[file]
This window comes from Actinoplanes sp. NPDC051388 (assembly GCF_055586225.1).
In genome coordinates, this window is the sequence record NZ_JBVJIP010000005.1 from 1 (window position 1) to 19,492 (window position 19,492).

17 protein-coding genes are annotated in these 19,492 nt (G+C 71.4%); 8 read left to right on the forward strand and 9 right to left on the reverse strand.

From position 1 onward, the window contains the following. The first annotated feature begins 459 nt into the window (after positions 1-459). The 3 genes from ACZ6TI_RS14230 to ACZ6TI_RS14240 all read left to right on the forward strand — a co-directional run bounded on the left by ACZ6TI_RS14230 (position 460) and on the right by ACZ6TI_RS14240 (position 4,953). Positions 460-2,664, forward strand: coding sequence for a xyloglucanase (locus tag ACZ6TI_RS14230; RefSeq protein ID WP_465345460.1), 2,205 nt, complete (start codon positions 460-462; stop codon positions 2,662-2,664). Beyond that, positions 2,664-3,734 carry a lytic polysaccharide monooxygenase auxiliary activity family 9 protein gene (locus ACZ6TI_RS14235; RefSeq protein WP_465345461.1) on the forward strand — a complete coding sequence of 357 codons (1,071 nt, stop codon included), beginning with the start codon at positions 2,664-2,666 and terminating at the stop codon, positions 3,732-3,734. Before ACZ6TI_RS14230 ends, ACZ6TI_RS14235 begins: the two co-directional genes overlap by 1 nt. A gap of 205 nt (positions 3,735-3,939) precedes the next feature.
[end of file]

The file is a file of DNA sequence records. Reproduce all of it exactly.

This window comes from Actinoplanes sp. NPDC051388 (assembly GCF_055586225.1).
In genome coordinates, this window is the sequence record NZ_JBVJIP010000005.1 from 1 (window position 1) to 19,492 (window position 19,492).

17 protein-coding genes are annotated in these 19,492 nt (G+C 71.4%); 8 read left to right on the forward strand and 9 right to left on the reverse strand.

From position 1 onward, the window contains the following. The first annotated feature begins 459 nt into the window (after positions 1-459). The 3 genes from ACZ6TI_RS14230 to ACZ6TI_RS14240 all read left to right on the forward strand — a co-directional run bounded on the left by ACZ6TI_RS14230 (position 460) and on the right by ACZ6TI_RS14240 (position 4,953). Positions 460-2,664, forward strand: coding sequence for a xyloglucanase (locus tag ACZ6TI_RS14230; RefSeq protein ID WP_465345460.1), 2,205 nt, complete (start codon positions 460-462; stop codon positions 2,662-2,664). Beyond that, positions 2,664-3,734 carry a lytic polysaccharide monooxygenase auxiliary activity family 9 protein gene (locus ACZ6TI_RS14235; RefSeq protein WP_465345461.1) on the forward strand — a complete coding sequence of 357 codons (1,071 nt, stop codon included), beginning with the start codon at positions 2,664-2,666 and terminating at the stop codon, positions 3,732-3,734. Before ACZ6TI_RS14230 ends, ACZ6TI_RS14235 begins: the two co-directional genes overlap by 1 nt. A gap of 205 nt (positions 3,735-3,939) precedes the next feature.